Early in the morning, the #92 Porsche encountered an exhaust issue and plummeted in the tables. Then came a fantastic battle for supremacy between the Corvette Racing #63 Corvette C7.R and the AF Corse #51 Ferrari 488 GTE. Mid morning, the outcome was difficult to predict. Then shortly before 12:00 Jan Magnussen span off in the Porsche Curves and hit the wall. The fight for the top spot became a Ferrari v Porsche head-to-head, which was won by the AF Corse #51 Ferrari 488 GTE – a fitting way to celebrate the marque’s 70th anniversary at the 24 Hours of Le Mans.
1 – AF Corse #51 Ferrari 488 GTE – James Calado / Alessandro Pier Guidi / Daniel Serra
2 – Porsche GT Team #91 Porsche 911 RSR – Gianmaria Bruni / Richard Lietz / Frédéric Makowiecki
3 – Porsche GT Team #93 Porsche 911 RSR – Earl Bamber / Patrick Pilet / Nick Tandy
Pecking order in the LMGTE Am class shaped up early on Saturday evening with little change thereafter. Dempsey-Proton Racing’s #77 and #88 Porsche 911 RSRs swooped into the top spot in the early laps. The #88 soon dropped back, however, after a collision with the #64 Chevrolet Corvette C7.R fielded by Corvette Racing, leaving the #77 alone up ahead. At 20:00, Team Project 1’s #56 Porsche 911 RSR driven by Jörg Bergmeister and Keating Motorsports #85 driven by Jeroen Bleekemolen were hot on each other’s heels, with the #90 Aston Martin Vantage driven by Euan Hankey for TF Sport coming up behind.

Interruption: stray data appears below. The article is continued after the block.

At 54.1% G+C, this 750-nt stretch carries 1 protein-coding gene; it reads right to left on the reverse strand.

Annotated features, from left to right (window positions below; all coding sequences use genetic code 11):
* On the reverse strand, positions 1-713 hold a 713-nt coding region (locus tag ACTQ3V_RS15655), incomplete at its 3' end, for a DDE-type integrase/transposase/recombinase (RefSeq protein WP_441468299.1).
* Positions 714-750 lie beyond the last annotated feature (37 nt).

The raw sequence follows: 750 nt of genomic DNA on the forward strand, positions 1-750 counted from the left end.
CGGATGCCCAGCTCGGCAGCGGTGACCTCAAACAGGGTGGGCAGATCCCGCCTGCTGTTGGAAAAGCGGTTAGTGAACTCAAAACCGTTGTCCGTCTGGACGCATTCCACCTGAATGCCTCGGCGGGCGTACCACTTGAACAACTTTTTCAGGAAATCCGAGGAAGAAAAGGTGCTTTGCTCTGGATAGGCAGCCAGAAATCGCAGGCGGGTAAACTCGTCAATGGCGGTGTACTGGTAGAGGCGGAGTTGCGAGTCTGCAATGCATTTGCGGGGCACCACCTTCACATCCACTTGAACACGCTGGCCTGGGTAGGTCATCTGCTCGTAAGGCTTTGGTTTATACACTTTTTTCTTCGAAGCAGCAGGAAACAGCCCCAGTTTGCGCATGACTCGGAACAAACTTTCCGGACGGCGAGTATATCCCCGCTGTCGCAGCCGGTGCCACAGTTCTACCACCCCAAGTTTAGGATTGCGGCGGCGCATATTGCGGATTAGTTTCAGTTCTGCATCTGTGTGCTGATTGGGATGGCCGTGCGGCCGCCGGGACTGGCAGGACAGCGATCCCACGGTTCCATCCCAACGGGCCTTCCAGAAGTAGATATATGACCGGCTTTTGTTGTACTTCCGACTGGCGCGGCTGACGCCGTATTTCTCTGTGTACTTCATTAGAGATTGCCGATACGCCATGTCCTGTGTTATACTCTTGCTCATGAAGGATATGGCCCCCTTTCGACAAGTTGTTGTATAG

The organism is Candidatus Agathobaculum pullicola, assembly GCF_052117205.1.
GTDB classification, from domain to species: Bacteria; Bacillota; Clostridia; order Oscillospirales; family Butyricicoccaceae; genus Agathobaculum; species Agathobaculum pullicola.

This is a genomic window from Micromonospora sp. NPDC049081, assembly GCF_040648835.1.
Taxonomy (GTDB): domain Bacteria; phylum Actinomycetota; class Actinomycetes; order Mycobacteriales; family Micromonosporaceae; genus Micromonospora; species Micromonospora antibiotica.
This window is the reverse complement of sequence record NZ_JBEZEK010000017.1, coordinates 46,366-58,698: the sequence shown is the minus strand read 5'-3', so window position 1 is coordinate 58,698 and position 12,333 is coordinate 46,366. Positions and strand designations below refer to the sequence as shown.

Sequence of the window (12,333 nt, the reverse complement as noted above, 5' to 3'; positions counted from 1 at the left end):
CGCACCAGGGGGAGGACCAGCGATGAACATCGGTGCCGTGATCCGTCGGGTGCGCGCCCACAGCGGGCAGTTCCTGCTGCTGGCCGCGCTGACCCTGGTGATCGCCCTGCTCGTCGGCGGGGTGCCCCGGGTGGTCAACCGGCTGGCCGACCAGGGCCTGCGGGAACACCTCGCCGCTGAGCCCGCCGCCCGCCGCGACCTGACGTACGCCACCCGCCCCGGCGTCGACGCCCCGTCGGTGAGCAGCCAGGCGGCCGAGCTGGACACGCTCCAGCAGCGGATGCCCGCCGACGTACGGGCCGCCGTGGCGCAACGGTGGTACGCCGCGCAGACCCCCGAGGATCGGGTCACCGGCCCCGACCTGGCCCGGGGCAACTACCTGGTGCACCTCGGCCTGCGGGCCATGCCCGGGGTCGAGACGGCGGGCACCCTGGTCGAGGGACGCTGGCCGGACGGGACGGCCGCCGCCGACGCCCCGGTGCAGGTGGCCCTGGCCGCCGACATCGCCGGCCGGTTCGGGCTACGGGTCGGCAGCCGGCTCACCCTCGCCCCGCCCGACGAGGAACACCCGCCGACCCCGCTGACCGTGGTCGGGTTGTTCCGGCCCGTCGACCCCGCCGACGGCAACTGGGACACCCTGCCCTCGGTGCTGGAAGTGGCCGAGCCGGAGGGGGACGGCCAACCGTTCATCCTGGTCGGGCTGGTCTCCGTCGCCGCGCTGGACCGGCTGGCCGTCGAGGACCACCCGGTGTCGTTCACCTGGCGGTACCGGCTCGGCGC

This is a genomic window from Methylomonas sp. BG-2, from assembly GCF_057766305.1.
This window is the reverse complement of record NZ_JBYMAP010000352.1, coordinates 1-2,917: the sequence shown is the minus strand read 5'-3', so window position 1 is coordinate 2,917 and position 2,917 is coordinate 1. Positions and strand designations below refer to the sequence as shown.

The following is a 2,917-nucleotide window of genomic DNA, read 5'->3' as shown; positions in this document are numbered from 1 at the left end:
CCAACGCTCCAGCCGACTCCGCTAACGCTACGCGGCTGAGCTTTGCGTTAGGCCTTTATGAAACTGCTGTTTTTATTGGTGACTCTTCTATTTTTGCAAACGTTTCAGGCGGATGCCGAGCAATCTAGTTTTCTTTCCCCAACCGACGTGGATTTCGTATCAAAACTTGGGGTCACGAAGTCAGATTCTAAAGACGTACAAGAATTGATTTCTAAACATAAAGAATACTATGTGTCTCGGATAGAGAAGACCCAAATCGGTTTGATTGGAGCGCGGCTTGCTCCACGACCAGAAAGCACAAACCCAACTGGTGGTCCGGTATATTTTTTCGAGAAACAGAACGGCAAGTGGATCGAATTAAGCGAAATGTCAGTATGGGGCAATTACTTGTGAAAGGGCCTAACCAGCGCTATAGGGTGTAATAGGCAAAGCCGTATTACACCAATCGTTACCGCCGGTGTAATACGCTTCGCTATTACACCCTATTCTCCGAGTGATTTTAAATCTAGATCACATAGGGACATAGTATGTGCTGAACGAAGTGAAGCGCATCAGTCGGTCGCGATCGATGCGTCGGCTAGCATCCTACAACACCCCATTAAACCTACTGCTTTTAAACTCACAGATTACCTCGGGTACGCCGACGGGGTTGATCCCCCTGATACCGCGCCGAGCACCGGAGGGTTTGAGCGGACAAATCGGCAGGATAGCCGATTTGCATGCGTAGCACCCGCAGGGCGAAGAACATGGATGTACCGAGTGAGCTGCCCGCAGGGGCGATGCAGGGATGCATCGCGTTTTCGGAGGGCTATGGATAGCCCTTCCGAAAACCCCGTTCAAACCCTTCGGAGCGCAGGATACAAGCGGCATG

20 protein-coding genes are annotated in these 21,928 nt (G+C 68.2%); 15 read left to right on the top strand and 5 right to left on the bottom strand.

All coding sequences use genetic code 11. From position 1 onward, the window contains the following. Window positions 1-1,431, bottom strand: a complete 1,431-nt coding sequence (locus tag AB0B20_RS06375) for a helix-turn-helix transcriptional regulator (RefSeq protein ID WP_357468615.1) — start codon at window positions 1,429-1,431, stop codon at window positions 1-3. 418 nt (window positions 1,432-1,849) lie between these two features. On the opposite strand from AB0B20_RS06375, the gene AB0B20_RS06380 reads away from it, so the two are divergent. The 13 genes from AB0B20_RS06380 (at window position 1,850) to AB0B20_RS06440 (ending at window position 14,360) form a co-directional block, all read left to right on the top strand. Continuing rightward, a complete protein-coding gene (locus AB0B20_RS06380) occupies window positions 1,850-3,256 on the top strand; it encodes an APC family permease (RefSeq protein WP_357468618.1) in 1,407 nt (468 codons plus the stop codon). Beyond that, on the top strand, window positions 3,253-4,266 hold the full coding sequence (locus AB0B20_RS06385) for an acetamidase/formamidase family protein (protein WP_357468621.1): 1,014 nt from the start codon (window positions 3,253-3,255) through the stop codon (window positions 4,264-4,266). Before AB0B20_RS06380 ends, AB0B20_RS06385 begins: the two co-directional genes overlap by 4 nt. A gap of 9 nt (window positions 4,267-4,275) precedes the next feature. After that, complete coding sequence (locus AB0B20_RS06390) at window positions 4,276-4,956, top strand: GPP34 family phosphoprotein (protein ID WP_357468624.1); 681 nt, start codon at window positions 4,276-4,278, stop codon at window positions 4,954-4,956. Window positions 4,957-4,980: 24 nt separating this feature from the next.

Mid-morning saw the Keating Motorsports #85 widen the gap and storm ahead, gaining a lap over the #56, Team Project 1’s Porsche 911 RSR. The advantage was short-lived, though, when the Ford GT was smacked with a penalty for a wheelspin in the pits. But the victory on the horizon had Ford’s name on it. The win heralds the US manufacturer’s first LMGTE Am title and the second for its GT model at Le Mans, after claiming first place in the LMGTE Pro class in 2016.
1 – #85 Ford GT – Keating Motorsports – Jeroen Bleekemolen / Ben Keating / Felipe Fraga
2 – #56 Porsche 911 RSR – Team Project 1 – Jörg Bergmeister / Patrick Lindsey / Egidio Perfetti
3 – #84 Ferrari 488 GTE – JMW Motorsport – Jeffrey Segal / Rodrigo Baptista / Wei Lu
The top step on the LMGTE Am class podium is now claimed by Team Project 1’s #56 Porsche.
The results of the 87th running of the 24 Hours of Le Mans remain provisional.